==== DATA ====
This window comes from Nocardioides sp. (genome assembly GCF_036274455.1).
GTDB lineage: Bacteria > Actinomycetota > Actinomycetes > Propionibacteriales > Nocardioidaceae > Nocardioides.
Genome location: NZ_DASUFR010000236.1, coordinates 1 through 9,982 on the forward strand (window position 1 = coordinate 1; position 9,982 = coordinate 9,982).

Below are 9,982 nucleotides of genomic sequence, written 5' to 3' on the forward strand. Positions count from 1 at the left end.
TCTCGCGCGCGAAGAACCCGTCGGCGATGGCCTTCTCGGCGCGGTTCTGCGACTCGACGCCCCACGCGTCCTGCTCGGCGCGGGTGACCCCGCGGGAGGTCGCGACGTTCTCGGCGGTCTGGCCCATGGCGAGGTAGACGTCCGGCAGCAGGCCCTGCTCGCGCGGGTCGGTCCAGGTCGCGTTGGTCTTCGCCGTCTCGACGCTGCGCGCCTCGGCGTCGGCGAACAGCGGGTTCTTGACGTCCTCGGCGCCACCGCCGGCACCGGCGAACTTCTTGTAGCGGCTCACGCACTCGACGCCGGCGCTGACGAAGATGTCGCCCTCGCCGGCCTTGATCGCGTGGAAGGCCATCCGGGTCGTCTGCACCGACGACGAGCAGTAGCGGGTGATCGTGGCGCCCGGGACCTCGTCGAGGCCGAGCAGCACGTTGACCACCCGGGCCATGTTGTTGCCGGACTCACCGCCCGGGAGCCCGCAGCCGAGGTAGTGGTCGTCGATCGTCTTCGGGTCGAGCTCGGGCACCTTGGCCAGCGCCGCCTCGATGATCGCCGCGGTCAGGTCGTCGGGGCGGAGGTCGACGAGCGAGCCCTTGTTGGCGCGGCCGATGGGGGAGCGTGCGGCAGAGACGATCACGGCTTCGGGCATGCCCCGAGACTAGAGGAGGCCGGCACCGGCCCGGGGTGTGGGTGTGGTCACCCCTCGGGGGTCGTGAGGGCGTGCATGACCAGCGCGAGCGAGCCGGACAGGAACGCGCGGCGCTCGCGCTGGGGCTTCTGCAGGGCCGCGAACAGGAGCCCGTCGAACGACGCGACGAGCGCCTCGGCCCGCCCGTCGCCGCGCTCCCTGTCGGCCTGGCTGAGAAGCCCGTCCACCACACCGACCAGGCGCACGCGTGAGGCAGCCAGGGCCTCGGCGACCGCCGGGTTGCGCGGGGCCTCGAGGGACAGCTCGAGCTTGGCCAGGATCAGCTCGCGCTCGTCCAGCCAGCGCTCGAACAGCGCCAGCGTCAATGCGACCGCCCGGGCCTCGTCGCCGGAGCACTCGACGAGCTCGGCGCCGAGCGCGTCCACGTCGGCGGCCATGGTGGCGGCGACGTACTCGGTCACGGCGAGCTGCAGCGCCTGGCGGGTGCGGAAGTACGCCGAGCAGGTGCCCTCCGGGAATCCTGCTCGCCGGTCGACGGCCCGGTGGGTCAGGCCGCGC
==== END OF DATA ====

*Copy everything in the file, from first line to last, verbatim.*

This window comes from Nocardioides sp. (genome assembly GCF_036274455.1).
GTDB lineage: Bacteria > Actinomycetota > Actinomycetes > Propionibacteriales > Nocardioidaceae > Nocardioides.
Genome location: NZ_DASUFR010000236.1, coordinates 1 through 9,982 on the forward strand (window position 1 = coordinate 1; position 9,982 = coordinate 9,982).

Below are 9,982 nucleotides of genomic sequence, written 5' to 3' on the forward strand. Positions count from 1 at the left end.
TCTCGCGCGCGAAGAACCCGTCGGCGATGGCCTTCTCGGCGCGGTTCTGCGACTCGACGCCCCACGCGTCCTGCTCGGCGCGGGTGACCCCGCGGGAGGTCGCGACGTTCTCGGCGGTCTGGCCCATGGCGAGGTAGACGTCCGGCAGCAGGCCCTGCTCGCGCGGGTCGGTCCAGGTCGCGTTGGTCTTCGCCGTCTCGACGCTGCGCGCCTCGGCGTCGGCGAACAGCGGGTTCTTGACGTCCTCGGCGCCACCGCCGGCACCGGCGAACTTCTTGTAGCGGCTCACGCACTCGACGCCGGCGCTGACGAAGATGTCGCCCTCGCCGGCCTTGATCGCGTGGAAGGCCATCCGGGTCGTCTGCACCGACGACGAGCAGTAGCGGGTGATCGTGGCGCCCGGGACCTCGTCGAGGCCGAGCAGCACGTTGACCACCCGGGCCATGTTGTTGCCGGACTCACCGCCCGGGAGCCCGCAGCCGAGGTAGTGGTCGTCGATCGTCTTCGGGTCGAGCTCGGGCACCTTGGCCAGCGCCGCCTCGATGATCGCCGCGGTCAGGTCGTCGGGGCGGAGGTCGACGAGCGAGCCCTTGTTGGCGCGGCCGATGGGGGAGCGTGCGGCAGAGACGATCACGGCTTCGGGCATGCCCCGAGACTAGAGGAGGCCGGCACCGGCCCGGGGTGTGGGTGTGGTCACCCCTCGGGGGTCGTGAGGGCGTGCATGACCAGCGCGAGCGAGCCGGACAGGAACGCGCGGCGCTCGCGCTGGGGCTTCTGCAGGGCCGCGAACAGGAGCCCGTCGAACGACGCGACGAGCGCCTCGGCCCGCCCGTCGCCGCGCTCCCTGTCGGCCTGGCTGAGAAGCCCGTCCACCACACCGACCAGGCGCACGCGTGAGGCAGCCAGGGCCTCGGCGACCGCCGGGTTGCGCGGGGCCTCGAGGGACAGCTCGAGCTTGGCCAGGATCAGCTCGCGCTCGTCCAGCCAGCGCTCGAACAGCGCCAGCGTCAATGCGACCGCCCGGGCCTCGTCGCCGGAGCACTCGACGAGCTCGGCGCCGAGCGCGTCCACGTCGGCGGCCATGGTGGCGGCGACGTACTCGGTCACGGCGAGCTGCAGCGCCTGGCGGGTGCGGAAGTACGCCGAGCAGGTGCCCTCCGGGAATCCTGCTCGCCGGTCGACGGCCCGGTGGGTCAGGCCGCGC